Friday, June 3, 2016

(48)The Island House by Nancy Thayer



Courtney Hendricks has been spending summers on Nantucket with the Vickerey family for years.  Ever since Courtney and Robin first met as college roommates.  Courtney wasn't the only visitor to The Island House.  In fact there were often so many other children floating around the Nantucket house that Susanna Vickerey called them her summer children". Years have passed since Courtney & Robin graduated college and everybody is gathering again for Susanna's birthday.  Courtney has mixed feelings about the reunion.  Last summer Robin's handsome brother, James, professed to have feelings for Courtney. And just last night on her way to the airport an old childhood friend from her hometown in Kansas, Monty, also professed to have feelings for Courtney.  She has always had a crush on James, but they have differing opinions on having children.  It frustrates Courtney to no end, but is it enough to push her into the arms of another man?   Courtney's feelings are put to the test when a horrible accident jeopardizes the man she loves.  Which man will she choose and will her choice be too late?

I love me some Nantucket stories, but The Island House seemed awully reminiscent of old Harlequin novels that I used to waste my summer reading back in high school. Courtney seems to be a bit of a petulant brat about a couple of different topics.  Her behavior with James was enough to make me want to slap her silly.  James had very valid reasons for not wanting biological children, yet Courtney was so opposed to the idea of IVF or adoption that her reaction was almost comical. No, not comical, soap opera-ish.   Her storming out yelling "I hate you" was worthy of an eye-roll.   Then there is the brooding, handsome rancher from Kansas who dropped everything to fly to Nantucket and force Courtney to come to her senses. Another eye-roll there. I enjoyed that Courtney was from KC.  There were a lot of references to familiar places to me and I did enjoy that.  In fact, everything about this novel felt very familiar, like I had read it before.  Past Nancy Thayer novels seem a lot more light-hearted than The Island House, even with the kitschy nostalgic feeling there wasn't really anything "fluffy" about The Island House.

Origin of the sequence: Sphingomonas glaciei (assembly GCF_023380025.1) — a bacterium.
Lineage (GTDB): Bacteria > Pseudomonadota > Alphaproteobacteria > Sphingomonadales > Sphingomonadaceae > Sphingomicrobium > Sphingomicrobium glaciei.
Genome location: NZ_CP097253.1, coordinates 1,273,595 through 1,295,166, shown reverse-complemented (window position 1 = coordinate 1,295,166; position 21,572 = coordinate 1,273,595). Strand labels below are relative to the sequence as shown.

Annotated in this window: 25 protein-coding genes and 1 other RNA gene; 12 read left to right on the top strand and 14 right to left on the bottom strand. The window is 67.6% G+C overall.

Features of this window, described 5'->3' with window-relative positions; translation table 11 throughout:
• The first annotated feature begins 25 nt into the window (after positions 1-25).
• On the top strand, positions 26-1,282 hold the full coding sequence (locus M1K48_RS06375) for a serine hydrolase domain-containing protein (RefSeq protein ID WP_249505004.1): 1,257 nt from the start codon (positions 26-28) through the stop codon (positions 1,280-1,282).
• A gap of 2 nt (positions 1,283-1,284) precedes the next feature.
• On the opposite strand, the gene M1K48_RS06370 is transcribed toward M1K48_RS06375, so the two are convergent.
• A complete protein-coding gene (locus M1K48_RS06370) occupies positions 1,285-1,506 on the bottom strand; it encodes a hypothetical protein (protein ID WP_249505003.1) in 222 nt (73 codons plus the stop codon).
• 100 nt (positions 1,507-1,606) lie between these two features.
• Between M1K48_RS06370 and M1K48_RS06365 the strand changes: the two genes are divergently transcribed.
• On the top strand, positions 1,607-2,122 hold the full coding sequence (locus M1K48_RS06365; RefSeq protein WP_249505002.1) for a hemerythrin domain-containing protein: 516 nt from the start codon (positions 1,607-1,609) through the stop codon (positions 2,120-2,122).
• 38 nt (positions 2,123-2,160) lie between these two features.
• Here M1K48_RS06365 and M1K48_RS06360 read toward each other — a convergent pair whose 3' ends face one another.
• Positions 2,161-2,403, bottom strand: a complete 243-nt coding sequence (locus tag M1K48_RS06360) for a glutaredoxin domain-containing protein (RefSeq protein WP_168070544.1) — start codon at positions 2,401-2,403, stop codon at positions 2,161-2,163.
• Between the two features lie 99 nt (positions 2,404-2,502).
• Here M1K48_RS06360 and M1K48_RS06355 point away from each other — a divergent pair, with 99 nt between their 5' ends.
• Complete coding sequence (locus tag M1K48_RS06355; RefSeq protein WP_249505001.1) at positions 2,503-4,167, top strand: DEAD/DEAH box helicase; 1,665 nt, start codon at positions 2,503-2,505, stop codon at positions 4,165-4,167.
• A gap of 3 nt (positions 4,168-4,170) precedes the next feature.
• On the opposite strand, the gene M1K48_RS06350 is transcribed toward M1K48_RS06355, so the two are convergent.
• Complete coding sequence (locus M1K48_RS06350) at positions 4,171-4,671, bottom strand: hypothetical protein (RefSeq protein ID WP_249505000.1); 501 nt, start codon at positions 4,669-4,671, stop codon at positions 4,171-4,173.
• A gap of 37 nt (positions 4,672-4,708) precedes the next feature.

Bottom line - as much as I love Nancy Thayer, I was torn about The Island House.  While I enjoyed the nostalgic feeling that nagged me while reading this book, I was disappointed with the fact that I felt as if I were reading a trashy romance novel from the 90's.

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I remember the carefree summer days when I used to ride my bike to the public library to pick out new books. I would go almost daily to find books to read. I read to learn. I read to explore the world. I read to escape. I read because not reading is not an option.

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